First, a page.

A most frequently used concept in the human sciences such as anthropology, sociology, political science and history is the concept of a community. In recent times the idea of a community has also acquired a great deal of importance in philosophical debates. It is inevitable that the variety of uses of this idea in diverse academic disciplines will influence each other- in many cases in a tacit or subterranean fashion. Apart from the more or less technical use of the concept of a community in these various disciplines, it has also entered into common everyday vocabulary in phrases such as ‘the international community’, ‘the business community’, ‘the student community’ etc. Since very far reaching arguments in these disciplines centre round the idea of a community and that of its supposed opposite, the individual, it is of the utmost importance that we have before us as clear a map of this concept as possible for clarity of debate.
Another related idea is that of a tribe. Although this idea has a fairly well demarcated use in the discipline of anthropology, its use, like that of the concept of a community, has acquired a very significantly variegated perspective in contemporary intellectual parlance. Occasionally the employment of this concept in the practical political domain can be quite bewildering.
The two concepts of a tribe and a community together play a pervasive role particularly in our political debates within the framework of a democratic structure. There is also a tacit assumption that the two are most intimately connected. And yet there is very little analytic debate about either or about their inter-relationship.
In the context of the very wide use of the idea of a community and that of a tribe, the following aspects of modernity need to be seriously re-examined:
I. Liberalism and its focus on the individual.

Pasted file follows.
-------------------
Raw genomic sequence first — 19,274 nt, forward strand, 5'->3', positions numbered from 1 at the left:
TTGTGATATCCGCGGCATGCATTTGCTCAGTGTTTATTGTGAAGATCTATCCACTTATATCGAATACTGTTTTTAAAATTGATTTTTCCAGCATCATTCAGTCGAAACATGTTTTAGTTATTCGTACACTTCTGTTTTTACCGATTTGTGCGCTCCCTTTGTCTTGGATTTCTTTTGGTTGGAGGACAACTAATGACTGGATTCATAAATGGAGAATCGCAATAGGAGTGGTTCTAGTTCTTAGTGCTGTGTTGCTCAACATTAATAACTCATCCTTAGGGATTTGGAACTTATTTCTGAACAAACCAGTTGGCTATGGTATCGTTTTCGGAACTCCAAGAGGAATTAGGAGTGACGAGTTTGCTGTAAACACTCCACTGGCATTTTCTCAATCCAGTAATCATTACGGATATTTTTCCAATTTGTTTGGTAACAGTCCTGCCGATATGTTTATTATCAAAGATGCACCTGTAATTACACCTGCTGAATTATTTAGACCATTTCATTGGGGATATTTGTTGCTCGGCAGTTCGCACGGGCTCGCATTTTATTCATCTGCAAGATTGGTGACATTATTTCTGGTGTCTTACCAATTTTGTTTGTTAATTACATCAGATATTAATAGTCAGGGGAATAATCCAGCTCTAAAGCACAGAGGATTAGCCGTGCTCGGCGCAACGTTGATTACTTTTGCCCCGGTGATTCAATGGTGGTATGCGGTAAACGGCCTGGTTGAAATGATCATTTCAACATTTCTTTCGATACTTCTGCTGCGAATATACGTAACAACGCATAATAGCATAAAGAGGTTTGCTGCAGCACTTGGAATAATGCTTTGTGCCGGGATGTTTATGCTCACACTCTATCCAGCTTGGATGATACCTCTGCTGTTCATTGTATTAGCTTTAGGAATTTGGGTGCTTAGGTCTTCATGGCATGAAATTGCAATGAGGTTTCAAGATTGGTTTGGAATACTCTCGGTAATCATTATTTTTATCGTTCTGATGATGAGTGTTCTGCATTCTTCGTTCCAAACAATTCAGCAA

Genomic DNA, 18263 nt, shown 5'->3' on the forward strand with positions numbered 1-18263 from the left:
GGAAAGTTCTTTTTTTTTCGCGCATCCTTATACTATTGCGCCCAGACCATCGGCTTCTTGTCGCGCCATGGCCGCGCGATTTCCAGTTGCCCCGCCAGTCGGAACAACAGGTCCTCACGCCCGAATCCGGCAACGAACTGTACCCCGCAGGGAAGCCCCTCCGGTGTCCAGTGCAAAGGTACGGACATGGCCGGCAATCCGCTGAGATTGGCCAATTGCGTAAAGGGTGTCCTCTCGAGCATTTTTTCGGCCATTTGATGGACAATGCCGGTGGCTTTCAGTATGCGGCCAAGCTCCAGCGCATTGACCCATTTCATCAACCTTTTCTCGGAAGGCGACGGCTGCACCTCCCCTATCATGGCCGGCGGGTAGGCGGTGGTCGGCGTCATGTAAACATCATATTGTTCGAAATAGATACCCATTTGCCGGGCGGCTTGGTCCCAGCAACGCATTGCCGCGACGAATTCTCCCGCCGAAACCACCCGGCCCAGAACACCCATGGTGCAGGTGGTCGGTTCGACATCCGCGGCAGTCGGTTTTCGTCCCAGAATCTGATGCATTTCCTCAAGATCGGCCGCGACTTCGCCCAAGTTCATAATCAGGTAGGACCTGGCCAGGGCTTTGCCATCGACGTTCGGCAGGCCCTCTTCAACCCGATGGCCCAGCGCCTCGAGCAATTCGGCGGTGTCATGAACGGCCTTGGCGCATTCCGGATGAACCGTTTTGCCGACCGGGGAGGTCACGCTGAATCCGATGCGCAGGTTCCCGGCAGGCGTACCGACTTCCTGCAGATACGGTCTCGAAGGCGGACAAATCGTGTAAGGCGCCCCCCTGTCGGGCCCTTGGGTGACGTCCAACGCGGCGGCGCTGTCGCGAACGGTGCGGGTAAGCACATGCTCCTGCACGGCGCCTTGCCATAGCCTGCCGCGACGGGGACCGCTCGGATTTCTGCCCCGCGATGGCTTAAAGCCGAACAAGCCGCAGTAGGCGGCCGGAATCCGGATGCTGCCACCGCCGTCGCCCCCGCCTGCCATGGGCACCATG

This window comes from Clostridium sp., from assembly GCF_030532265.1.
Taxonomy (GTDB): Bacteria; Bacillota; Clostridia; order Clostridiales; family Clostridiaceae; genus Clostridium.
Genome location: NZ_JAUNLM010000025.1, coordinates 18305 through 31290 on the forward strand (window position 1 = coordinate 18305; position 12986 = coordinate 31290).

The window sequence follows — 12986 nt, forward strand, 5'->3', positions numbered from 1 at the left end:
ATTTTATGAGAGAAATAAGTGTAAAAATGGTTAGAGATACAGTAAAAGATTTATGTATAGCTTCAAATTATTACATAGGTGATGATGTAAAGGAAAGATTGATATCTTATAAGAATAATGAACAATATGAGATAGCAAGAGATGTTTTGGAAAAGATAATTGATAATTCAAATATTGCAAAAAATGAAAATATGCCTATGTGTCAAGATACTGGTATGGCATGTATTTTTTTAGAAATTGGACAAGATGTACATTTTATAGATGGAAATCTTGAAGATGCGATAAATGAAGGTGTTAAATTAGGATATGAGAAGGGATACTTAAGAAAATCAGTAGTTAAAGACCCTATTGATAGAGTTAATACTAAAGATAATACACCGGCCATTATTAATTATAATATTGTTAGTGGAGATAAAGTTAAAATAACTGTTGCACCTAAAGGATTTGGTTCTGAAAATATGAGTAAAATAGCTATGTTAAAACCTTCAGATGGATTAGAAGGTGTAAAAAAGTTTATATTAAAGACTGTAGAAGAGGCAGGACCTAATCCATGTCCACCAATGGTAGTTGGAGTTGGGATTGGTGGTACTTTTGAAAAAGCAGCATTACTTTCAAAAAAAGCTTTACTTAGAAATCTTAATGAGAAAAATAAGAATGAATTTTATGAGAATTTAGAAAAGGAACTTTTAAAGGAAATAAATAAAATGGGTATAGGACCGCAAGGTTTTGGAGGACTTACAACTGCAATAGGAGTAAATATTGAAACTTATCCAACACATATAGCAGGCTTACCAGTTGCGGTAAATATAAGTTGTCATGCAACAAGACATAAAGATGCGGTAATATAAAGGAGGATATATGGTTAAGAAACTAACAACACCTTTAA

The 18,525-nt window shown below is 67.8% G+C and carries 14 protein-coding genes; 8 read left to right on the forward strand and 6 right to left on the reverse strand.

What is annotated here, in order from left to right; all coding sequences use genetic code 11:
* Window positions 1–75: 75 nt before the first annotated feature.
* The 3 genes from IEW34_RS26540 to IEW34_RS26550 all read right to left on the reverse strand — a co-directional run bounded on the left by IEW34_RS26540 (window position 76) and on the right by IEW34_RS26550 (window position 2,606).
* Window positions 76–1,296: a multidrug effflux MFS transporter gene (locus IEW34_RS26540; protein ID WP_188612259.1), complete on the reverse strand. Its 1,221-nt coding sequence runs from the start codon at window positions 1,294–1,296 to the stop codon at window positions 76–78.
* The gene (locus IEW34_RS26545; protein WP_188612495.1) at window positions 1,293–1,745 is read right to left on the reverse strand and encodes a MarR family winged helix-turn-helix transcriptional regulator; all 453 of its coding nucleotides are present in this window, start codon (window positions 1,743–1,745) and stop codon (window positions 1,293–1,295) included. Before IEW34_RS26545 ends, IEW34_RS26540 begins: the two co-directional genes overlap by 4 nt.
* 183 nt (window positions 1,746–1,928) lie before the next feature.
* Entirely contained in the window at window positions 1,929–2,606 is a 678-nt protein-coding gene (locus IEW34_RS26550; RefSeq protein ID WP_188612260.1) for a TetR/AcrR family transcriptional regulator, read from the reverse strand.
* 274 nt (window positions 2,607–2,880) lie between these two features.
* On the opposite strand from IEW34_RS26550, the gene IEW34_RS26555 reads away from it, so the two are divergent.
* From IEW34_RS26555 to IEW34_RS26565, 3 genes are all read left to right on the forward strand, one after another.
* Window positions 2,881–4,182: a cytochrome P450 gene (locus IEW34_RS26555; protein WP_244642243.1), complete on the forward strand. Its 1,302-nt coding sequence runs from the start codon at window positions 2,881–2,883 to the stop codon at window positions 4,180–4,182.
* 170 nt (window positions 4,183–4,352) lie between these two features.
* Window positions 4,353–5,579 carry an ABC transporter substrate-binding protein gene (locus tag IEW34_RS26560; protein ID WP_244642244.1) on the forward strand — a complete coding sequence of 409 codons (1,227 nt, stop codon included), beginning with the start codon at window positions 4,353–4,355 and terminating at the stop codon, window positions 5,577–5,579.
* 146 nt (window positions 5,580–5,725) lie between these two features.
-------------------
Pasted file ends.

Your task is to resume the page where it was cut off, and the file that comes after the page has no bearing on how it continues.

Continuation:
II. Universal acceptability of certain values.
III. Context-independence of reasonability and truth.
IV. Moral responsibility of institutions and individuals for past actions of which they were not part. (Such responsibility as ground for “affirmative action”.)
V. The gulf between the so called global community and the geographically delimited tribal community.
In order to acquaint young scholars with these concepts a Winter School is planned from 22 February – 4 March 2010 in Shillong by the Indian Institute of Advanced Study, Shimla. The venue of the winter school is most likely to be North Eastern Hill University and the ICSSR regional Centre. The proposed winter school will be devoted (in the form of lectures, seminars, presentations by participants) to above mentioned issues.
The Winter School will be conducted by various eminent scholars from several disciplines such as of politics, anthropology, sociology, philosophy and literature.
Applications are invited from young College and University teachers/researchers in the discipline of Philosophy (preference will be given to the candidates from North East of India) in the age group of 22 to 40 years.
A batch of 25 participants will be selected from amongst the applicants. Those interested may send their bio-data (that should include their academic qualification, experience, research interest and area of specialization).
All expenses will be borne by the IIAS. Applications for the above programme should reach IIAS on before 20th December 2009. Those selected will be informed by 31 December 2009.
Applications may be sent by email at firstname.lastname@example.org or by post at:
Winter School in Philosophy
Indian Institute of Advanced Study
Shimla 171 005